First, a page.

Note    You can only restore a database if you have a backup copy of the database.

A backup is considered a "known good copy" of a database file—a copy of which you are confident of its data integrity and design. You should use the Back Up Database command in Access to make backups, but you can use any known good copy to restore a database. For example, you can restore a database from a copy that is stored on a USB external backup device.

When you restore a whole database, you replace a database file that is damaged, has data problems, or is missing completely, with a backup copy of the database.

  1. Open File Explorer and browse to the known good copy of the database.
  2. Copy the known good copy to the location where the damaged or missing database should be replaced.

If you are prompted to replace an existing file, do so.

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Restore objects in a database

If you have to restore one or more objects in a database, import the objects from the backup copy of the database into the database that contains (or is missing) the object that you want restored.

 Important    If other databases or programs have links to objects in the database that you are restoring, it is critical that you restore the database to the correct location. If you do not, links to the database objects will not work and will have to be updated.

  1. Open the database to which you want to restore an object.
  2. To restore a missing object, skip to step 3. To replace an object that contains bad or missing data or if the object has stopped working correctly, do the following:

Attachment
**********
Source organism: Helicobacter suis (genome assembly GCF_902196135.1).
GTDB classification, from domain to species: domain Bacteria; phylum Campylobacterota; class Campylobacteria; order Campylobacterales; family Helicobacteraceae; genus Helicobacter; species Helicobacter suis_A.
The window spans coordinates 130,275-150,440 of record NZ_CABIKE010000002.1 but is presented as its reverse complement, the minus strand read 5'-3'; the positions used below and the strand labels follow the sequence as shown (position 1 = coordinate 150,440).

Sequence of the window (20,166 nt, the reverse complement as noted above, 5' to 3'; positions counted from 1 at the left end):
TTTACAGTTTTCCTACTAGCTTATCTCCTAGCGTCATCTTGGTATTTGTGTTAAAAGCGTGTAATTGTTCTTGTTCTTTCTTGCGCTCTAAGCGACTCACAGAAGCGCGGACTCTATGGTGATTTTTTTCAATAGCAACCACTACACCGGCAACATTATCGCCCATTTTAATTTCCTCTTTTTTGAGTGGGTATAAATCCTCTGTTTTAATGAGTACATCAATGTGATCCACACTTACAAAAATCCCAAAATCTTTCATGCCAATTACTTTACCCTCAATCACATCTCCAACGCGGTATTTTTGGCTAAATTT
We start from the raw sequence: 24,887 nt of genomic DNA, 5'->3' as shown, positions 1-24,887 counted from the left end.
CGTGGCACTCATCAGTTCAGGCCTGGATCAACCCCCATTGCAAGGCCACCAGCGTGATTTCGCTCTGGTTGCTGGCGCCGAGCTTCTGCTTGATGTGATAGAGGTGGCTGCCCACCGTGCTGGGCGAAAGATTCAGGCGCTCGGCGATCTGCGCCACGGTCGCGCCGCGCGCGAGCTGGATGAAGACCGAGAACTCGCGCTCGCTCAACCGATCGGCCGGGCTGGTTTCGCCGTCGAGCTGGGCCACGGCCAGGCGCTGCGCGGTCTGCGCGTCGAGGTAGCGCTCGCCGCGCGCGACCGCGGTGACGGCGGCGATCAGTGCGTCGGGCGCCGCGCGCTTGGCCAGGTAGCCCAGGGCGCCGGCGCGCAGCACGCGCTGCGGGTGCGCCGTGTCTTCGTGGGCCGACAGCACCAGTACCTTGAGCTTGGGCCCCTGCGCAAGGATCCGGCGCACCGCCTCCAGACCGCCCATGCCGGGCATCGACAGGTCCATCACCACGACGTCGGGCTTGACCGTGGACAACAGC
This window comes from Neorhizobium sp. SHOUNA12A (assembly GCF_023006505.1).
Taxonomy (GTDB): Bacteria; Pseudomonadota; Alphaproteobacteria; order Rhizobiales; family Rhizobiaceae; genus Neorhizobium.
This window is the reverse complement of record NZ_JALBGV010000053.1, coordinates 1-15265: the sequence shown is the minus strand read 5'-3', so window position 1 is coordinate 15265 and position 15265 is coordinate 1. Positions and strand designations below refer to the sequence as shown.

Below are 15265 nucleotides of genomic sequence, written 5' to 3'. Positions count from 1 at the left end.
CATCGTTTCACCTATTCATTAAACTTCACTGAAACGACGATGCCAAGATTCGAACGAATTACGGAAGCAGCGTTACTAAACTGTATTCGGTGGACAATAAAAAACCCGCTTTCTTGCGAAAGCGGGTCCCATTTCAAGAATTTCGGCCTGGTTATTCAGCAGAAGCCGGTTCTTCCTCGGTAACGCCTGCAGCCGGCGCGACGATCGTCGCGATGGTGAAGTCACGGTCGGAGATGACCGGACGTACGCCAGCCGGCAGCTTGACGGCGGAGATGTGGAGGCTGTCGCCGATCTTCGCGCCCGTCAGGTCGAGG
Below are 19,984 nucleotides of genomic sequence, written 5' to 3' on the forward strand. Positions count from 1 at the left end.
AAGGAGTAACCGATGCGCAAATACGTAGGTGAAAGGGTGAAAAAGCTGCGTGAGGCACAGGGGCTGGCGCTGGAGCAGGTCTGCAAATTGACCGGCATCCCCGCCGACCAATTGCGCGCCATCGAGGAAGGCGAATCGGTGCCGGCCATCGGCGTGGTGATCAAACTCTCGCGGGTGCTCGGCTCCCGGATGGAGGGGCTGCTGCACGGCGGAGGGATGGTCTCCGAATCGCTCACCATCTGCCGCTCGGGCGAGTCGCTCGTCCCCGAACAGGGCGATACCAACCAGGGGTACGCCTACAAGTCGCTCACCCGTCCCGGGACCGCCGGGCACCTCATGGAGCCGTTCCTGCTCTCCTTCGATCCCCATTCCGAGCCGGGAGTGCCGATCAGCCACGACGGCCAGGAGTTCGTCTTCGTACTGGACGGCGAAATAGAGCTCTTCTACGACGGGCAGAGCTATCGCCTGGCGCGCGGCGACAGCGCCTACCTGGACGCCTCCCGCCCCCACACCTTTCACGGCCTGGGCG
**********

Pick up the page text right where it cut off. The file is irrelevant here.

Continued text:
1. If you want to preserve the current object, to compare it with the restored version after you restore, rename the object before you restore it. For example, if you want to restore a damaged form named Checkout, you can rename the damaged form Checkout_bad.
    2. Delete the object that you want to replace.

 Note    Always be careful when you delete database objects as they could be linked to other objects in the database.

  1. Click External Data, and in the Import & Link group, click Access.
  2. In the Get External Data-Access Database dialog box, click Browse to locate the backup database, and then click Open.
  3. Select Import tables, queries, forms, reports, macros, and modules into the current database, and then click OK.
  4. In the Import Objects dialog box, click the tab that corresponds to the type of object that you want to restore. For example, if you want to restore a table, click the Tables tab.
  5. Click the object to select it.
  6. If you want to restore more objects, repeat steps 6 and 7 until you have selected all of the objects that you want to restore.
  7. To review the import options before importing the objects, in the Import Objects dialog box, click the Options button.
  8. After you select the objects and import setting options, click OK to restore the objects.

To automate creating backups, consider using a product that performs automated backups of a file system, such as file server backup software or a USB external backup device.

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Access 2013